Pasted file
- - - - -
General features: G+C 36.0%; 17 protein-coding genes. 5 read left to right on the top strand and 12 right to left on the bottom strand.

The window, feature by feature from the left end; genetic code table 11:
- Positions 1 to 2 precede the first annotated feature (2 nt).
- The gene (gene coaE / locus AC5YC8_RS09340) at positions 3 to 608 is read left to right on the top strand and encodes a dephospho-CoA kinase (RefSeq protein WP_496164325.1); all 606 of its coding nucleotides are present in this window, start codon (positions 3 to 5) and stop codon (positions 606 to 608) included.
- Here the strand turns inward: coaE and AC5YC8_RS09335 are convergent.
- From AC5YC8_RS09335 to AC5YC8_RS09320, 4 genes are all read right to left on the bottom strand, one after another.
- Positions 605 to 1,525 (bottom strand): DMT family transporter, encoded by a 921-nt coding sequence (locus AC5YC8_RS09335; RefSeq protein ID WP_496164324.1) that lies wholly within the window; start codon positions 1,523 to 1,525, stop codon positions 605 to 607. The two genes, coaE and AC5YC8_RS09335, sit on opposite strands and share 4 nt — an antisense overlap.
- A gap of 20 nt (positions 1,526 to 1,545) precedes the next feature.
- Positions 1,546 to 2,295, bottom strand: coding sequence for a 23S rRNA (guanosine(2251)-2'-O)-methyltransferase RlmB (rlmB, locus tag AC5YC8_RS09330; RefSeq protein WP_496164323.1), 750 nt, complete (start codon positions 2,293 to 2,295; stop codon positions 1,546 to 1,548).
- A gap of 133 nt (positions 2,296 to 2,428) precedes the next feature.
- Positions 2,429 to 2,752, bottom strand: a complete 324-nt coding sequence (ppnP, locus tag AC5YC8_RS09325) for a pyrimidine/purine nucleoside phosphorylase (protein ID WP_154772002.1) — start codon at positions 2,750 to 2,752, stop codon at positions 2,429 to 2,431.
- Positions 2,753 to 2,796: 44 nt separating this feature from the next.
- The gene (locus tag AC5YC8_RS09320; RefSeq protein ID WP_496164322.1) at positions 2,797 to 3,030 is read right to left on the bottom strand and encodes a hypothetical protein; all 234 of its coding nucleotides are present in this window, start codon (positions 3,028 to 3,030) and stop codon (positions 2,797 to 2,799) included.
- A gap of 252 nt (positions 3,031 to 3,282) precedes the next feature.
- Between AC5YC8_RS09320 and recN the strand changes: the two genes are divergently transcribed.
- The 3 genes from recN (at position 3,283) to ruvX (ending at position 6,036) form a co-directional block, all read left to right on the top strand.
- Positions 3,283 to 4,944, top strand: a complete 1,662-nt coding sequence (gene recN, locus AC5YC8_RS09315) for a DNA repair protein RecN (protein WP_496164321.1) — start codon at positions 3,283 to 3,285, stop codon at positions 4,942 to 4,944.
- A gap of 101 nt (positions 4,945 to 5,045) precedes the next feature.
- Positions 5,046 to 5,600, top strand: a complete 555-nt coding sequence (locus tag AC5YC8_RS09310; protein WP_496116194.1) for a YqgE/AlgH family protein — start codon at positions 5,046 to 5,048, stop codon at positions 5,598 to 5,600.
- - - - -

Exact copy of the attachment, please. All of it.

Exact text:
General features: G+C 36.0%; 17 protein-coding genes. 5 read left to right on the top strand and 12 right to left on the bottom strand.

The window, feature by feature from the left end; genetic code table 11:
- Positions 1 to 2 precede the first annotated feature (2 nt).
- The gene (gene coaE / locus AC5YC8_RS09340) at positions 3 to 608 is read left to right on the top strand and encodes a dephospho-CoA kinase (RefSeq protein WP_496164325.1); all 606 of its coding nucleotides are present in this window, start codon (positions 3 to 5) and stop codon (positions 606 to 608) included.
- Here the strand turns inward: coaE and AC5YC8_RS09335 are convergent.
- From AC5YC8_RS09335 to AC5YC8_RS09320, 4 genes are all read right to left on the bottom strand, one after another.
- Positions 605 to 1,525 (bottom strand): DMT family transporter, encoded by a 921-nt coding sequence (locus AC5YC8_RS09335; RefSeq protein ID WP_496164324.1) that lies wholly within the window; start codon positions 1,523 to 1,525, stop codon positions 605 to 607. The two genes, coaE and AC5YC8_RS09335, sit on opposite strands and share 4 nt — an antisense overlap.
- A gap of 20 nt (positions 1,526 to 1,545) precedes the next feature.
- Positions 1,546 to 2,295, bottom strand: coding sequence for a 23S rRNA (guanosine(2251)-2'-O)-methyltransferase RlmB (rlmB, locus tag AC5YC8_RS09330; RefSeq protein WP_496164323.1), 750 nt, complete (start codon positions 2,293 to 2,295; stop codon positions 1,546 to 1,548).
- A gap of 133 nt (positions 2,296 to 2,428) precedes the next feature.
- Positions 2,429 to 2,752, bottom strand: a complete 324-nt coding sequence (ppnP, locus tag AC5YC8_RS09325) for a pyrimidine/purine nucleoside phosphorylase (protein ID WP_154772002.1) — start codon at positions 2,750 to 2,752, stop codon at positions 2,429 to 2,431.
- Positions 2,753 to 2,796: 44 nt separating this feature from the next.
- The gene (locus tag AC5YC8_RS09320; RefSeq protein ID WP_496164322.1) at positions 2,797 to 3,030 is read right to left on the bottom strand and encodes a hypothetical protein; all 234 of its coding nucleotides are present in this window, start codon (positions 3,028 to 3,030) and stop codon (positions 2,797 to 2,799) included.
- A gap of 252 nt (positions 3,031 to 3,282) precedes the next feature.
- Between AC5YC8_RS09320 and recN the strand changes: the two genes are divergently transcribed.
- The 3 genes from recN (at position 3,283) to ruvX (ending at position 6,036) form a co-directional block, all read left to right on the top strand.
- Positions 3,283 to 4,944, top strand: a complete 1,662-nt coding sequence (gene recN, locus AC5YC8_RS09315) for a DNA repair protein RecN (protein WP_496164321.1) — start codon at positions 3,283 to 3,285, stop codon at positions 4,942 to 4,944.
- A gap of 101 nt (positions 4,945 to 5,045) precedes the next feature.
- Positions 5,046 to 5,600, top strand: a complete 555-nt coding sequence (locus tag AC5YC8_RS09310; protein WP_496116194.1) for a YqgE/AlgH family protein — start codon at positions 5,046 to 5,048, stop codon at positions 5,598 to 5,600.